“If the contemplated passenger operation was envisioned on separate, dedicated tracks..., the footprint of the passenger infrastructure required to support such an operation would be significant.”

North Carolina Railroad, which leases its tracks to Norfolk Southern, will have a better handle on this in 2017 when it finishes a study about track layouts and long-term railroad needs in the Triangle.

Given these doubts as they face a 2016 referendum, Wake leaders don’t want to make promises about trains they might not be able to keep.

Durham-Wake commuter trains

“We could not deliver a DMU option that was financially viable in a time frame that worked for all of us,” Hutchinson said.

But he says there may still be trains in our distant future. Hutchinson approves of a new wrinkle in the advisory committee’s recommendation: Wake should plan and make investments in a multi-county commuter-train line, probably the one proposed for N.C. Railroad tracks from Durham through Research Triangle Park and Raleigh, ending in Garner or beyond.

“For the plan to be viable, it needs to go from Clayton, I believe, to Durham,” Hutchinson said. “We all agreed we’re not going to wait for Durham. We’re going to move forward with our plan.”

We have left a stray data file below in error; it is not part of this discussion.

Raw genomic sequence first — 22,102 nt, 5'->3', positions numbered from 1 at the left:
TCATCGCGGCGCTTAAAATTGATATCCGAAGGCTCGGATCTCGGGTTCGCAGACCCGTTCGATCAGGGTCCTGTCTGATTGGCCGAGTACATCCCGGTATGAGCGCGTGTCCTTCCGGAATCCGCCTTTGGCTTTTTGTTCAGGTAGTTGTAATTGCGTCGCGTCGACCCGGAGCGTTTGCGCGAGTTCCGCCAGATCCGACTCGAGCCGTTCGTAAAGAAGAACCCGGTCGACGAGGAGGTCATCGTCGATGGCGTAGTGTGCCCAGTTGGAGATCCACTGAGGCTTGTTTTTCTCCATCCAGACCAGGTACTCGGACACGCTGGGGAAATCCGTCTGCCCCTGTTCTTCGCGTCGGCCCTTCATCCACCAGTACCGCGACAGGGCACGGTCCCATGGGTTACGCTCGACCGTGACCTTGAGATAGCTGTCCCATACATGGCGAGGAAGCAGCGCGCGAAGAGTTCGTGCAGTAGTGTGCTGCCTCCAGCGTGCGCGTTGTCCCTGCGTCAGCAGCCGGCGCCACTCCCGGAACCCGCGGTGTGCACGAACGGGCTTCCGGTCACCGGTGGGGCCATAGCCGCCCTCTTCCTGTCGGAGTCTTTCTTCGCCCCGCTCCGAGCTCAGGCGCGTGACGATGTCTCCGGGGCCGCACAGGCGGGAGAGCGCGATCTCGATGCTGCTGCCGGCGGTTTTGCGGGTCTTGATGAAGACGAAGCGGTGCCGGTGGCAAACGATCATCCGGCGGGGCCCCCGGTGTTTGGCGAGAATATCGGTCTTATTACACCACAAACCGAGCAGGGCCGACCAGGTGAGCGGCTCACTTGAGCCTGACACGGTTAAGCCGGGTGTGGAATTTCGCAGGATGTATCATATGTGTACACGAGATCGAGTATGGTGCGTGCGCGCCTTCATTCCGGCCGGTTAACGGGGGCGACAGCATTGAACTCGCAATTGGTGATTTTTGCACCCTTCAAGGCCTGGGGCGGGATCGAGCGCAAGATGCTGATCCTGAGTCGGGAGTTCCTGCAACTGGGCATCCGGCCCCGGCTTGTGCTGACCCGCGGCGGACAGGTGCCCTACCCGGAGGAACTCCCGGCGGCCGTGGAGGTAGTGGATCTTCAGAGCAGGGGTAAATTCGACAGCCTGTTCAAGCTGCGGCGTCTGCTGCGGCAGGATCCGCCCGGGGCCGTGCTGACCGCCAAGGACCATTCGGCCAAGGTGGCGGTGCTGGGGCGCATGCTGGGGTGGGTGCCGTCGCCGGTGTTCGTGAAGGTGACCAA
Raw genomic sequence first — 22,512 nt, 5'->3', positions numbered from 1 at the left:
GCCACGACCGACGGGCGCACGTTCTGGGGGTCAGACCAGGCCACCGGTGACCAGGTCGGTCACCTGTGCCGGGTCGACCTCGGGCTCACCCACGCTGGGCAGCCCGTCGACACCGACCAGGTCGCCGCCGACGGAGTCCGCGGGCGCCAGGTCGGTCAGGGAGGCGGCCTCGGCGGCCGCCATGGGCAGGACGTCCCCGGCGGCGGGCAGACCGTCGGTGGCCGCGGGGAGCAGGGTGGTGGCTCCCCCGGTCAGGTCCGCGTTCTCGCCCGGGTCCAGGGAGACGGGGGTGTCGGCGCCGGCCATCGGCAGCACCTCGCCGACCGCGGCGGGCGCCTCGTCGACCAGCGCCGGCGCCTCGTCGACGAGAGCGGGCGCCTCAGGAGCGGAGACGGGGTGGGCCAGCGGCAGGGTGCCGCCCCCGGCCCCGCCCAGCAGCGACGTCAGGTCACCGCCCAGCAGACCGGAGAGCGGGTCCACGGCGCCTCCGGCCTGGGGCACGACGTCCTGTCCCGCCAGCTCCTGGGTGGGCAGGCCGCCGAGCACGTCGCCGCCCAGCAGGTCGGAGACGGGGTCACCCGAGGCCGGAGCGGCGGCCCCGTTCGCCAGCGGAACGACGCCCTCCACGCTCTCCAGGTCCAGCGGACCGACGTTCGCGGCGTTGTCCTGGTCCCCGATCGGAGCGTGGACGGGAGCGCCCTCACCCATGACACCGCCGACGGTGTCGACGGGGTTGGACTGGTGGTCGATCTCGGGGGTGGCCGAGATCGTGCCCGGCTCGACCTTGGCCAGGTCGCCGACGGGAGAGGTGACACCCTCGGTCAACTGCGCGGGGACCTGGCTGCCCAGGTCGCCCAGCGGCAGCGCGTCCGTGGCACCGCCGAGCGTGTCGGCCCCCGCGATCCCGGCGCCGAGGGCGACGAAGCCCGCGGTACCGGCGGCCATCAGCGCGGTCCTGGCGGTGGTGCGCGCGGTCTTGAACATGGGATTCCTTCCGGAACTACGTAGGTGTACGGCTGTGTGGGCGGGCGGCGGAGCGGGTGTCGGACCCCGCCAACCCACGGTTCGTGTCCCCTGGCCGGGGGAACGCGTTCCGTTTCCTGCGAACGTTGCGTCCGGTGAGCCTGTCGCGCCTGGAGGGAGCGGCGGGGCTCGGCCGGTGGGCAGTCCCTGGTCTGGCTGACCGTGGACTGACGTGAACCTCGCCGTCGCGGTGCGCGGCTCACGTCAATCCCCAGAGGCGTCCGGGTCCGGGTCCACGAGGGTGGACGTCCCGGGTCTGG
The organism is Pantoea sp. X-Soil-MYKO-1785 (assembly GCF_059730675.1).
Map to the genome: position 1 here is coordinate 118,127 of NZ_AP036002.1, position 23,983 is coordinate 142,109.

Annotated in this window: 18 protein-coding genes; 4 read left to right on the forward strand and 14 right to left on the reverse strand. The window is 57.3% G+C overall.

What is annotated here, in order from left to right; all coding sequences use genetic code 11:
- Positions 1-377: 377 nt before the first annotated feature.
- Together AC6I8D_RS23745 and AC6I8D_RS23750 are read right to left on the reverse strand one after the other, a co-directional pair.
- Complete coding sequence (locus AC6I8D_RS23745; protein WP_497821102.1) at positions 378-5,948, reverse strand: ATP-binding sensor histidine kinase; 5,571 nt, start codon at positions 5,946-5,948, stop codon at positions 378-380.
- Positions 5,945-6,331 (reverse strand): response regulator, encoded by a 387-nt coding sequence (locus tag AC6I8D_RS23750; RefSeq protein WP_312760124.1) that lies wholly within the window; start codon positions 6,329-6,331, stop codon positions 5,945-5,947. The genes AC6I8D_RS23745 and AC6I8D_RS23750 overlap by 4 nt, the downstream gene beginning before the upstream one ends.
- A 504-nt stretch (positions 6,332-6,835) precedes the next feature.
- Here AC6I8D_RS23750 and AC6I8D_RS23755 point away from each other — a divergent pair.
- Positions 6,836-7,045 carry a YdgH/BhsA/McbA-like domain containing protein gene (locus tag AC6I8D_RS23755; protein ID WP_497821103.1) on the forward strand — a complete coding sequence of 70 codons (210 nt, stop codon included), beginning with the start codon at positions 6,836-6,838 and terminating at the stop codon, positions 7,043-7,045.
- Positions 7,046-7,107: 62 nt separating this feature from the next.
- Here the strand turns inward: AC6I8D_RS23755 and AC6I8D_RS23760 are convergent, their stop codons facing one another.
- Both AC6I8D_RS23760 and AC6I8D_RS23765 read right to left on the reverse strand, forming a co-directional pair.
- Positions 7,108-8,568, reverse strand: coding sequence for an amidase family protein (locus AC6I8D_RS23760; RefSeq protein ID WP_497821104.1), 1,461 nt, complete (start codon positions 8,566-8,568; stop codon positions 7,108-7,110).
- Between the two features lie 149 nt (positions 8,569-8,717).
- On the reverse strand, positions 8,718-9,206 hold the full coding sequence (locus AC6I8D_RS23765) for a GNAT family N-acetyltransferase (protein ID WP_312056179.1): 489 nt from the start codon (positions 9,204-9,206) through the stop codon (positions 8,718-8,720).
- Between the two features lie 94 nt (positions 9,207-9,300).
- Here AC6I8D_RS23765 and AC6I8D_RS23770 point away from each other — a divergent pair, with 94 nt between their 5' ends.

That’s a funny way to put it. Wake not waiting for Durham?

Durham stopped waiting for Wake County years ago.

Voters in Durham County were eager in 2011 to team up with Wake on a new regional commuter rail line. They approved a half-cent sales tax to pay for big bus and rail transit investments. Their first priority was to get trains running back and forth at rush hour from Durham through Research Triangle Park and Raleigh to Garner.

But when Wake balked at even considering a transit plan, Durham shrugged and turned to its other Triangle neighbor.

Now, along with bus improvements, a light-rail line from Chapel Hill to Durham is the priority for planning efforts and transit investments in Orange County – which approved the transit sales tax in 2012 – and Durham County. The rush-hour trains have been shelved.

“Unfortunately, because Wake had delayed, we had to move forward,” Durham Mayor Bill Bell said Monday. “We couldn’t afford to wait. Our focus right now has been the plans we’ve put together for light rail.”

But Bell has always held out hope for a rail line through RTP, and he welcomes the new glimmer of a Triangle-wide perspective in Wake County.

“To just ignore the other counties would be ill-advised,” Bell said. “We need to connect. ... I would hope if Wake is serious about it, that we’ll find a way to make that happen. It’s just that important.”

Bus rapid transit corridors

Wake planners will look at four corridors – pointing north, east, south and west from downtown Raleigh – for likely investment in bus rapid transit:

▪ Capital Boulevard, heading north toward I-540.

▪ New Bern Avenue to WakeMed.

▪ Wilmington and Saunders streets, south toward Garner.

▪ Western Boulevard and N.C. 54 west toward Cary.